In 2021, Kaiser Permanente Washington Health Research Institute (KPWHRI) partnered with researchers, health systems, and communities to help improve health care and address health inequities.
In 2020, Kaiser Permanente Washington Health Research Institute successfully met unparalleled challenges of the COVID-19 pandemic, drawing on experience and capabilities built over decades. Our society’s need for research like ours at this time is reflected in our operating budget, which grew more than 17% in 2020, topping $64 million. This includes more than $57 million in grants and contracts — a 25% increase over the previous year. Much of this growth comes from new work related to COVID-19, mental health, and finding safe alternatives to opioids for treatment of chronic pain. By leveraging our capabilities for research in large, real-world populations, we look forward to the challenges ahead.
Kaiser Permanente Washington Health Research Institute expanded its operating budget in 2019, reaching more than $54 million. Federal grant and contract revenue totaled $38.8 millionand other sponsored revenue topped $9 million. At the same time, the Institute’s volume of active grants remained steady at 29 0 as our scientific published 348 articles in peer-reviewed journals. The Institute also welcomed new leadership in 2019. In August, Rita Mangione-Smith, MD, MPH, became Kaiser Permanente Washington’s new vice president for research and health care innovation and executive director of the Institute. Katie Coleman, MSPH, was named director of the Institute’s MacColl Center for Health Care Innovation in October.
Kaiser Permanente Washington Health Research Institute’s success in 2018 reflects growing recognition of the value of embedding research in real-world health care settings like Kaiser Permanente. Generalizable research such as ours improves care for health problems affecting millions—issues such as addiction, cancer, infectious disease, and chronic conditions like heart disease, depression, Alzheimer’s disease, and more. A key 2018 initiative was our continued development of the Learning Health System Program. This effort leverages the Institute’s world-class research capabilities to create a culture of continuous learning based on partnerships among our scientists and Kaiser Permanente Washington’s operational leaders. Growing support for this and other Institute priorities demonstrates our regional leaders’ commitment to research as integral to Kaiser Permanente’s mission of improving health for our members and all people in the communities we serve.
2017 marked a unique milestone for Kaiser Permanente Washington Health Research Institute, as we became the eighth research center in Kaiser Permanente’s national research network. This transition brought us a fresh opportunity to contribute to the Kaiser Permanente Washington operating plan, and we launched our new Learning Health System (LHS) Program—an effort the organization is funding to advance the use of our research capabilities to continually provide better care for our members. For the second year in a row, we welcomed new faculty and saw our total operating budget top $50 million. In 2018, we look forward to continued growth, with active faculty recruitment underway.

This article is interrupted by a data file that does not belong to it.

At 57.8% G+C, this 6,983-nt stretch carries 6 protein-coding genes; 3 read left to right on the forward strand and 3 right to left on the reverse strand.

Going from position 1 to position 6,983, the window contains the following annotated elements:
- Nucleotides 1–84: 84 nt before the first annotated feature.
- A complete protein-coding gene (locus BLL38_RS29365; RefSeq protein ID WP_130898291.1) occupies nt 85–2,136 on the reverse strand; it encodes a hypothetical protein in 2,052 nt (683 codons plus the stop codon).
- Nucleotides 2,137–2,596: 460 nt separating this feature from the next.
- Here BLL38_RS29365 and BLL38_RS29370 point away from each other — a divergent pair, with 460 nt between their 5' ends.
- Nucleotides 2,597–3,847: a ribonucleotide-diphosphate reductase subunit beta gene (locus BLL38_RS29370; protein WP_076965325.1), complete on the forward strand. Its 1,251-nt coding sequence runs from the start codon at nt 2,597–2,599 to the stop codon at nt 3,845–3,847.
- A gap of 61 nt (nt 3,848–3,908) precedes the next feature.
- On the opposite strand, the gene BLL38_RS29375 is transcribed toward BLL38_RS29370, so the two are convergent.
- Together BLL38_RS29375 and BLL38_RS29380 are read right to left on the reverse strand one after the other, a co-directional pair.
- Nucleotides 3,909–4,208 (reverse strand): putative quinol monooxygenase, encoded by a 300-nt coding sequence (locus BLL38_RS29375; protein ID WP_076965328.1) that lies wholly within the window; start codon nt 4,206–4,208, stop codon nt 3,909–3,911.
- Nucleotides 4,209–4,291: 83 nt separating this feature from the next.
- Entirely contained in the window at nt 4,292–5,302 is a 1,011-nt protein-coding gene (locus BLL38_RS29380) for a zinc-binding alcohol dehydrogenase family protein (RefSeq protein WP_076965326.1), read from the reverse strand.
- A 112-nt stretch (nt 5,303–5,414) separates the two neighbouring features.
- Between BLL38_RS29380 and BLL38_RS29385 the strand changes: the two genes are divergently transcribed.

Group Health Research Institute (now known as Kaiser Permanente Washington Health Research Institute) reached a record-high $51.6 million in grants and contracts in 2016, while continuing to submit proposals and publish findings at a steady pace. We also prepared for Group Health’s 2017 acquisition by Kaiser Permanente, our long-time research partner, whose history, mission, and values closely align with ours. And we met our goal of diversifying funding beyond traditional federal sources. Following unexpected U.S. election results, we are pivoting to focus more closely on proposals to the National Institutes of Health, our greatest source of support.
At Group Health Research Institute (GHRI), 2015 was a year of record-high grant and contract revenue: $46.3 million. GHRI also increased funding diversification and became more efficient at generating and maintaining our grant funding. In 2015, we produced more revenue while submitting slightly fewer grant applications than in the past. And we continue to publish a steady stream of research findings that are being widely disseminated to help people live healthier lives.
With the outlook for federal research funding uncertain in 2014, Group Health Research Institute (GHRI) made strides toward diversifying our sources of revenue. We also experienced growth in our number of peer-reviewed publications and active grants in 2014—publishing more papers and overseeing more grants than ever before.